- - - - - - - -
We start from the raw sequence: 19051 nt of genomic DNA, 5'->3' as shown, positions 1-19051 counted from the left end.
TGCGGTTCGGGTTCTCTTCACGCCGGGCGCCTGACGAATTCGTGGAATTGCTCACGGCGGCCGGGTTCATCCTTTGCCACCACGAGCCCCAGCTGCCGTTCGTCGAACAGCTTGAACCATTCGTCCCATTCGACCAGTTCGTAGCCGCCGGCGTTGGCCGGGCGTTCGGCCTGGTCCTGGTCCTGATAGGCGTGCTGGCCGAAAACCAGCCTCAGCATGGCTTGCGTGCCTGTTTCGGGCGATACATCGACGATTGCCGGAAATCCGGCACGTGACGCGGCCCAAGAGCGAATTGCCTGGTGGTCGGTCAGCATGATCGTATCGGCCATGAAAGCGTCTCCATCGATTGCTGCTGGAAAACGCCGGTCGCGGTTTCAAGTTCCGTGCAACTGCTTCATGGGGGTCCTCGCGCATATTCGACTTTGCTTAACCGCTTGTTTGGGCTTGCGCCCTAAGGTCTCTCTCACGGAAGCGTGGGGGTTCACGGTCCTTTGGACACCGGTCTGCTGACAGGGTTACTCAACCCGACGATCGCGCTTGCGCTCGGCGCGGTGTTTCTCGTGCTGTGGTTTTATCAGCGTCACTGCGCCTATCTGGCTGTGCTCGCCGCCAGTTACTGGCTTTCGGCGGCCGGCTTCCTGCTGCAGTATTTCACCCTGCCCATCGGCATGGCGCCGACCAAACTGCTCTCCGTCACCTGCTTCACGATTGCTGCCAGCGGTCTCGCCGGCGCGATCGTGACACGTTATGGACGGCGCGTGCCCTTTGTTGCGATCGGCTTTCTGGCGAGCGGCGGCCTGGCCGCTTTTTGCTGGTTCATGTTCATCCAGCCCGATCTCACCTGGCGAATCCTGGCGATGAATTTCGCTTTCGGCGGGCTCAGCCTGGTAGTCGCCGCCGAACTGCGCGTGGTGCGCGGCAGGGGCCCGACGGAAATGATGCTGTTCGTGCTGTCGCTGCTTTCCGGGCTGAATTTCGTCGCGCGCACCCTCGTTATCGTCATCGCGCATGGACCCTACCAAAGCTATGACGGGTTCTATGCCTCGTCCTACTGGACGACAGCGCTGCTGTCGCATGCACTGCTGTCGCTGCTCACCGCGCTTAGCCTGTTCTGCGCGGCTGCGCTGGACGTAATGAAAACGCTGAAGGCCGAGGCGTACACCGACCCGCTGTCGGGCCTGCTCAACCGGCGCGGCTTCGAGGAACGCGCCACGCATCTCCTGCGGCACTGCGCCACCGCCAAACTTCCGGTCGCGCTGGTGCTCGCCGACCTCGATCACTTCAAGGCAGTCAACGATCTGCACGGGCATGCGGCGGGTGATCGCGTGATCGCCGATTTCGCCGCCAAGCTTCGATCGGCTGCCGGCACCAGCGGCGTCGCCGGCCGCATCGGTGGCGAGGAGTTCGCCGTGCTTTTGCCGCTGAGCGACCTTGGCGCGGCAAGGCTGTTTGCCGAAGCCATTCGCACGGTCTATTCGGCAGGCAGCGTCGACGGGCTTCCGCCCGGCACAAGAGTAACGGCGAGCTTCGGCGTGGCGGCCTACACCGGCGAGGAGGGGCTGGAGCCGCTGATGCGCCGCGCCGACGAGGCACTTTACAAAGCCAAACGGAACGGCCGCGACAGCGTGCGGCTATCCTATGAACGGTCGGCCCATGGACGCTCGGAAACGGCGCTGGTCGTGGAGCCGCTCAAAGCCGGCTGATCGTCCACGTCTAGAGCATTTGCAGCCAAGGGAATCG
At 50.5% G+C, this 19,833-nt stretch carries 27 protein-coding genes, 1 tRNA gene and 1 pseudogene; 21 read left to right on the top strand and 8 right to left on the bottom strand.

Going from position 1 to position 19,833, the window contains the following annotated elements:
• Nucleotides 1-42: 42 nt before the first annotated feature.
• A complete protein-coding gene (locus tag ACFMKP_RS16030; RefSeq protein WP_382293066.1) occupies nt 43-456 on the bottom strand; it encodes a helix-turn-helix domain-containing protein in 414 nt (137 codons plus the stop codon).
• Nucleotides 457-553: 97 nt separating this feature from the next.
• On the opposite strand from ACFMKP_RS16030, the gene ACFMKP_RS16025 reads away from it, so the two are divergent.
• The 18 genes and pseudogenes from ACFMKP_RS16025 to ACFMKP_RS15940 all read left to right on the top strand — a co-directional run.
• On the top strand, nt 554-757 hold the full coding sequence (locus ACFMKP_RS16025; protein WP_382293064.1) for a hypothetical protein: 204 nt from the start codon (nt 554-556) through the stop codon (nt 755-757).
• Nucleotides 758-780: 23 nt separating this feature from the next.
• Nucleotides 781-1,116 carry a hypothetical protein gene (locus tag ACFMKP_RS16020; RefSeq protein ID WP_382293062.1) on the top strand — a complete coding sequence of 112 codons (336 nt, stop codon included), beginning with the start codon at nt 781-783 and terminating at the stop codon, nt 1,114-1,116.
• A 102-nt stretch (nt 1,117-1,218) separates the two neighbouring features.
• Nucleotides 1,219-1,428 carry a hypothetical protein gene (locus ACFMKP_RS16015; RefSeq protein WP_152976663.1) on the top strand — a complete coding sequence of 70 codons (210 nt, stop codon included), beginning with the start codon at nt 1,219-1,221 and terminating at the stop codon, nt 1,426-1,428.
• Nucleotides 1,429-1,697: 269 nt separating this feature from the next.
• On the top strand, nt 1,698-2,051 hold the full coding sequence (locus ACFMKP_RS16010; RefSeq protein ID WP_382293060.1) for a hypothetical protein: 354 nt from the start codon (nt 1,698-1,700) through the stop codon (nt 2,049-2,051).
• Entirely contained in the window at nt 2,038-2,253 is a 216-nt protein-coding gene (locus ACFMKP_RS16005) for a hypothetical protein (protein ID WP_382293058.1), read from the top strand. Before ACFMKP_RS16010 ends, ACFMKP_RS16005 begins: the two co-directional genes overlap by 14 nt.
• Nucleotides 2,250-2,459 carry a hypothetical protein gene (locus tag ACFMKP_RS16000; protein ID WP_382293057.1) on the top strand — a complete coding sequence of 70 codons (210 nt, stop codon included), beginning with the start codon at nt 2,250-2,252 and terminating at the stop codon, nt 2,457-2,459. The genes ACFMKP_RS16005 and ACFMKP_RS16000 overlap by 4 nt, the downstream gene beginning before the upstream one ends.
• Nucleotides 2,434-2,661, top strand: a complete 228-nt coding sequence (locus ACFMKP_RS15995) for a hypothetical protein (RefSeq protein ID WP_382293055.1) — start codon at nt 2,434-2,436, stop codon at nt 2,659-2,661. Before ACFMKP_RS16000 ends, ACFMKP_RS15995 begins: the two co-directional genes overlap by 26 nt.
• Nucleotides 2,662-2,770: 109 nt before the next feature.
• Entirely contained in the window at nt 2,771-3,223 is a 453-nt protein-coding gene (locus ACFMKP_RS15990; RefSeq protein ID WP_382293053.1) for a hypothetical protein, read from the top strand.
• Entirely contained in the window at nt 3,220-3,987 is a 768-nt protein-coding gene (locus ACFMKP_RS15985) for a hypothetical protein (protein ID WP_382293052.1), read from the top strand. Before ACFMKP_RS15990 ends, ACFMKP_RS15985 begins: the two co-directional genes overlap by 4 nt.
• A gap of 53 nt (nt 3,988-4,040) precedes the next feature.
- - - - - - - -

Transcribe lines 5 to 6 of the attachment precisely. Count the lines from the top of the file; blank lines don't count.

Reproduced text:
• Nucleotides 1-42: 42 nt before the first annotated feature.
• A complete protein-coding gene (locus tag ACFMKP_RS16030; RefSeq protein WP_382293066.1) occupies nt 43-456 on the bottom strand; it encodes a helix-turn-helix domain-containing protein in 414 nt (137 codons plus the stop codon).